Step 1: Pulling WordPress Data into Yext

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Most WordPress sites do not require authentication to access its REST API, but if you know that yours does, you will have to either turn off authentication or add an application password in order to create this data connector. If you aren’t sure whether your site is private or public, you will find out in Part 3 below!

You have three options to pull in WordPress data to Yext, depending on the content type and whether your site is public or private.

Part 1: Using Built-in WordPress Connectors

To pull in posts, pages, or media from your WordPress site, you can use one of our pre-built connectors that streamline the data connection process. If you’d like to pull in a different entity type, skip to the next section of this guide.

  1. Navigate to Apps > Directory and select WordPress Post / Page / Media Connector.
  2. Review the instructions and click Install. wordpress post connector screen in App Directory
  3. Provide your WordPress domain name. It should be in the format Note: do not add any final slash or slugs to the URL. Grant access to the Wordpress connector
  4. You will be redirected and the connector will automatically run. If no entities are pulled in, click Edit Configuration to see if there is an authentication-related error. If so, your WordPress site may have a private API, in which case you will need to set up application passwords. Learn how to do so in Part 3 below .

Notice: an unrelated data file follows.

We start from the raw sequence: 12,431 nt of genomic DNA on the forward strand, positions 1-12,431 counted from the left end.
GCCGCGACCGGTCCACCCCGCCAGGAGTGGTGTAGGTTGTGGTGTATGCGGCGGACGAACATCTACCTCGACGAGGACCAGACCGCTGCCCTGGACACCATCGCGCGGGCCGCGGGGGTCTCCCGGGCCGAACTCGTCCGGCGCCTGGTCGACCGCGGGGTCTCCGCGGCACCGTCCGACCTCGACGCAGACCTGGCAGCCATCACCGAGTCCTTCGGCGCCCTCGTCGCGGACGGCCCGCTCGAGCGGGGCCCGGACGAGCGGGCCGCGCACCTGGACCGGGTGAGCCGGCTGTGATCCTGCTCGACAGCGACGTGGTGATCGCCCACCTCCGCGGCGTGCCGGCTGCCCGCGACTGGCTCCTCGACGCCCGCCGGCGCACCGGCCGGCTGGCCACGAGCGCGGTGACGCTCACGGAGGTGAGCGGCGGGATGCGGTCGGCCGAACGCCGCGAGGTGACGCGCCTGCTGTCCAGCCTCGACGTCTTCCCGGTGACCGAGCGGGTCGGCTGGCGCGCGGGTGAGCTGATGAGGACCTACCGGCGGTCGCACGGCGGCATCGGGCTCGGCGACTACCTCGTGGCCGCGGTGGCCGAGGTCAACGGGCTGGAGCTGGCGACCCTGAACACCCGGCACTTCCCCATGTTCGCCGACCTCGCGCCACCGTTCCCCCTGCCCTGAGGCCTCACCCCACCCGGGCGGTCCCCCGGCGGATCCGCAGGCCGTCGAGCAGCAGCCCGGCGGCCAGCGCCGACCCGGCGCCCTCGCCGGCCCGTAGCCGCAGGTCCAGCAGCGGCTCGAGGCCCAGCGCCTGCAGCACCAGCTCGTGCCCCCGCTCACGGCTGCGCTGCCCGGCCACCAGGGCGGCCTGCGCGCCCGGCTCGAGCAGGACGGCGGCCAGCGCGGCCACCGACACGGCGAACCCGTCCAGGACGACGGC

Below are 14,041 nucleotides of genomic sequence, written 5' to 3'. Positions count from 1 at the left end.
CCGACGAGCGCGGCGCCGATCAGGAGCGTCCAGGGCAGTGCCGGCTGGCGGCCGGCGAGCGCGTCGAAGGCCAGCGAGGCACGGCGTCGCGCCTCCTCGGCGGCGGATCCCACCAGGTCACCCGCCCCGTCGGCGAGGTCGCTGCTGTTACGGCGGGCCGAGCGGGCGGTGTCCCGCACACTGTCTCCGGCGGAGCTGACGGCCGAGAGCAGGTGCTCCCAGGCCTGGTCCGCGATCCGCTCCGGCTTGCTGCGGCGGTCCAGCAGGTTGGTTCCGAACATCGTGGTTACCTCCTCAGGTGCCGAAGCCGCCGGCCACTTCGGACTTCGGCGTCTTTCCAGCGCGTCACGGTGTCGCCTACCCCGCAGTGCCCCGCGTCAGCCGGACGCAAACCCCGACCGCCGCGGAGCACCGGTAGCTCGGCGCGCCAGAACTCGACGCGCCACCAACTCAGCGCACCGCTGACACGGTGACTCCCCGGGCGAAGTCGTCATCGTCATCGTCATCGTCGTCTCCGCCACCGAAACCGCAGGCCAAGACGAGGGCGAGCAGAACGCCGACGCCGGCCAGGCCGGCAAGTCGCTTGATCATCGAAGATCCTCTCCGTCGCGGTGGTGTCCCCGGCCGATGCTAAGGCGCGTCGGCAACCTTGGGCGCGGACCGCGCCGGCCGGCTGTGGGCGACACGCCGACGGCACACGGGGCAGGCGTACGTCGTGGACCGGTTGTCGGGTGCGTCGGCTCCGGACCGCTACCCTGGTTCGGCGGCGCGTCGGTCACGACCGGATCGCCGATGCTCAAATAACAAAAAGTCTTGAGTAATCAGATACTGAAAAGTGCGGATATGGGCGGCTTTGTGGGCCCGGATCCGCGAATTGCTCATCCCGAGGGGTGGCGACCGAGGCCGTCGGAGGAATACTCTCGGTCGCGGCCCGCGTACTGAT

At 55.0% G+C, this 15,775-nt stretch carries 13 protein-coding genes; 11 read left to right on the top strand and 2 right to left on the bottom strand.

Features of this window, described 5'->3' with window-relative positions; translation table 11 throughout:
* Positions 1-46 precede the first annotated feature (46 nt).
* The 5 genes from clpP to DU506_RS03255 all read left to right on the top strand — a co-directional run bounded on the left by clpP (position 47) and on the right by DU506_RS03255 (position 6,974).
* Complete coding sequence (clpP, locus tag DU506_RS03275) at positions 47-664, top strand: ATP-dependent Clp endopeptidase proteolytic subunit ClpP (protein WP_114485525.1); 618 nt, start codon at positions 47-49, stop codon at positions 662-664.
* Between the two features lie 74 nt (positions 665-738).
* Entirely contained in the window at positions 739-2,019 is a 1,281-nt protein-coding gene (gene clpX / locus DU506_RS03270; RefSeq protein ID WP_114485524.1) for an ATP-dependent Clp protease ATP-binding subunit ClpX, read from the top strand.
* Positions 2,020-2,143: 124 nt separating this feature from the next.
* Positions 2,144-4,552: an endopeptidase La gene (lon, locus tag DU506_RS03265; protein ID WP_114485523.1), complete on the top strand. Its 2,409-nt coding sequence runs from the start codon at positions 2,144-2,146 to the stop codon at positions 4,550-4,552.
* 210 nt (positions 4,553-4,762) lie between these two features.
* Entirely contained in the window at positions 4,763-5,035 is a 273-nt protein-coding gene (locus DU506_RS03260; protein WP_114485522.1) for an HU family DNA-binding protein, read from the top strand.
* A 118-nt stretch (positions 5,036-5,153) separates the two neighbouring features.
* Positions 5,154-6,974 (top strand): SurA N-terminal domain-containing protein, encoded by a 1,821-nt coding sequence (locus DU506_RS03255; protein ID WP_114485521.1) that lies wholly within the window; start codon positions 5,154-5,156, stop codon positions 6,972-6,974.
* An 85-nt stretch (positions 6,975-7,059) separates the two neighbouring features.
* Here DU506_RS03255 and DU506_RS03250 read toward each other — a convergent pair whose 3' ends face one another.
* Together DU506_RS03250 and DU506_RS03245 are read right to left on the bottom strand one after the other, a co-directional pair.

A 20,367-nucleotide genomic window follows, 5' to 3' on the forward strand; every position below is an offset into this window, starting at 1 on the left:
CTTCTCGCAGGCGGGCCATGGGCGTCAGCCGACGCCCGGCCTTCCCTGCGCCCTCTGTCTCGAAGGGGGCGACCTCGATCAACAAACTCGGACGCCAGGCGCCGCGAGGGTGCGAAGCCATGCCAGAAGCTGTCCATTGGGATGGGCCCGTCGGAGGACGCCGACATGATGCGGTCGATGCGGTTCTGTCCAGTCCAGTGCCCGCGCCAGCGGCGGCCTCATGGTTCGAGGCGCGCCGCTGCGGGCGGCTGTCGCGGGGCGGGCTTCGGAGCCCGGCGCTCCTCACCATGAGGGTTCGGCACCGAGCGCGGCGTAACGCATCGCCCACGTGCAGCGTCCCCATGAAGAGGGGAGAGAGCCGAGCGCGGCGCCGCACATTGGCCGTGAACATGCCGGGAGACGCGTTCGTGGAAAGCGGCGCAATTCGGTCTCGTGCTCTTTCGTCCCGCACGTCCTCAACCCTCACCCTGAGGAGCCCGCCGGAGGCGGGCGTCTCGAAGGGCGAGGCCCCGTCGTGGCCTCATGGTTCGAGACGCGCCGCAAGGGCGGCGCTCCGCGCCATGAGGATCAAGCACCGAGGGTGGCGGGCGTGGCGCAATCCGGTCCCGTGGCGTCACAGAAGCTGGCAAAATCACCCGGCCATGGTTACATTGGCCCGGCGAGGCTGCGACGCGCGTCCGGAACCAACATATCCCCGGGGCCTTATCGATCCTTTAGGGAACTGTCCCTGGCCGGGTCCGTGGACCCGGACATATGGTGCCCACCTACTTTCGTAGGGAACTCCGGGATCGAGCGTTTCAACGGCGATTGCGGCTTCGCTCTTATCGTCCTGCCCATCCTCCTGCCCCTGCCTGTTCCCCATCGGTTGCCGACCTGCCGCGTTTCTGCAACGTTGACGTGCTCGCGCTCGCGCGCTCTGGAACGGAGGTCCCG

5. (Optional) If you would like to add or edit fields on the incoming entities, you can click Edit Configuration. You can then add or remove selectors, add transforms, or re-map fields (read more about configuring connectors in steps 3-5 of this guide ).
    • Note: If you plan to pull in any additional fields beyond the template, you must first create those fields within the entity types.
  6. If you’d like to pull in another entity type (posts, pages or media), go back to the app directory and download an additional WordPress app. If you’d like to pull in any other entity type, keep reading onto the next step!

Part 2: Pulling in other entity types (not pages, posts, or media)

If you’d like to pull in a different WordPress entity type like users, categories, or a custom entity type, you can do so by following these steps! Note: You will need to know the name of the WordPress entity type to complete these steps. If the entity type is not listed here, consult the developer who built your WordPress site to identify the entity type’s name.

  1. Before setting up the connector, you’ll have to make sure you have a Custom Entity Type and Fields set for the new content type you want to pull in. You can do this by following these guides:

  2. Once your custom entity type is set up and enabled, navigate to Content > Entities in Yext.

  3. Click the +Add Content button. Under Connectors, select Build Connector.

  4. When prompted to select a Connector Source, select WordPress.

  5. You will then see two operations: Fetch Content and Fetch Content (Private API). If you know that your WordPress site requires authentication to reach its API endpoint, choose the second option and follow the instructions in the next section to access your credentials. Otherwise, just select Fetch Content.